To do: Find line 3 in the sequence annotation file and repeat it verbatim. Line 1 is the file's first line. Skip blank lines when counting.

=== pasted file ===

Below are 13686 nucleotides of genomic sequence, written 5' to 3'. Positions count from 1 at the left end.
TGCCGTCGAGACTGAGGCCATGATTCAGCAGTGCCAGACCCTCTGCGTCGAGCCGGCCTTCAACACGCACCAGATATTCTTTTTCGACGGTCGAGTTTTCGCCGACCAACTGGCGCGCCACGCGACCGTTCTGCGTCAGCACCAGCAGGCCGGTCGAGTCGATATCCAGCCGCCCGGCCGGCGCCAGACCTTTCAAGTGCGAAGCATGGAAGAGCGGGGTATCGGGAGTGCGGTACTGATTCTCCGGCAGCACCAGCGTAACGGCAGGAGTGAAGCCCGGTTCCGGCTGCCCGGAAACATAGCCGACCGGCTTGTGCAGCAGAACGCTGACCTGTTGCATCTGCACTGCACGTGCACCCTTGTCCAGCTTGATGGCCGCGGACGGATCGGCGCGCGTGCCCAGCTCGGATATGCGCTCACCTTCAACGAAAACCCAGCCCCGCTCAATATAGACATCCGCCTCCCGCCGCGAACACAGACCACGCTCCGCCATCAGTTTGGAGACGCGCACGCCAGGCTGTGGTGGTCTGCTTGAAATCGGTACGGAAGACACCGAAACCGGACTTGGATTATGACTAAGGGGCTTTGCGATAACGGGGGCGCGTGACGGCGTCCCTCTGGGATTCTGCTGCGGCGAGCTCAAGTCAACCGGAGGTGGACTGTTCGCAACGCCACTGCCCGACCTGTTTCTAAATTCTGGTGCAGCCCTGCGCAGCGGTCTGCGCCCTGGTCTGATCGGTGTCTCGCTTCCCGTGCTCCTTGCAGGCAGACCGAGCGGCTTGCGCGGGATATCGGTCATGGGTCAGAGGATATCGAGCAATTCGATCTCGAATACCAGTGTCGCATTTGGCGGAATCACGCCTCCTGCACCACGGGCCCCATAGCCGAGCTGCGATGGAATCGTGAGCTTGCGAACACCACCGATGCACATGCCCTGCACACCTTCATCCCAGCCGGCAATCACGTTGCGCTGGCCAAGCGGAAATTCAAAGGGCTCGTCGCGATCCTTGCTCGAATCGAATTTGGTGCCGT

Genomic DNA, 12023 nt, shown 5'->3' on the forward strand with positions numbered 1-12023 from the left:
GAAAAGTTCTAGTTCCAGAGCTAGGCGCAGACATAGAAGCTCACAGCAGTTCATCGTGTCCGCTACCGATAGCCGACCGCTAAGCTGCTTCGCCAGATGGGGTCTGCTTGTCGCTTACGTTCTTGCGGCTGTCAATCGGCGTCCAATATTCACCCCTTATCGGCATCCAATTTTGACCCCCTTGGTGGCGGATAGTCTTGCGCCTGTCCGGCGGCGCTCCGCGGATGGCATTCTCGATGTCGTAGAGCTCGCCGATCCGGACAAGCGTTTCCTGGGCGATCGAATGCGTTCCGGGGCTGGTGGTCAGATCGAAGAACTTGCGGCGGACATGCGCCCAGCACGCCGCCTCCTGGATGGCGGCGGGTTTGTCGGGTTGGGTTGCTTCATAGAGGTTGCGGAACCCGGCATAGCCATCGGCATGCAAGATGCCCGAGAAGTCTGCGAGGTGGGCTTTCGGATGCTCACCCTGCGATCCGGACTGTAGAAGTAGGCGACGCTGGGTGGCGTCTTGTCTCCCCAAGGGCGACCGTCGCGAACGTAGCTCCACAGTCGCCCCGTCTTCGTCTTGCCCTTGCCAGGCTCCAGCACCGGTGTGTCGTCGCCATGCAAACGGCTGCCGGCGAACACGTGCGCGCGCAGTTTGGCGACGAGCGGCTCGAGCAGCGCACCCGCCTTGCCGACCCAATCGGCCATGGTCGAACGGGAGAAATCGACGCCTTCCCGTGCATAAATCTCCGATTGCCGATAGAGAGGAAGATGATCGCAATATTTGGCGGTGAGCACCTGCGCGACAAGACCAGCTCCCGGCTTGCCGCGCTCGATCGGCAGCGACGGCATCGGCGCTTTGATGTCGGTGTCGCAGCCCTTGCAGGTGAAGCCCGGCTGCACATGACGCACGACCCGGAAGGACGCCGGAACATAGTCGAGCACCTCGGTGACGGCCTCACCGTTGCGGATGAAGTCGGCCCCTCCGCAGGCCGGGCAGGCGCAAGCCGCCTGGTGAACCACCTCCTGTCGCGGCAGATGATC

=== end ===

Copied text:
Genomic DNA, 12023 nt, shown 5'->3' on the forward strand with positions numbered 1-12023 from the left: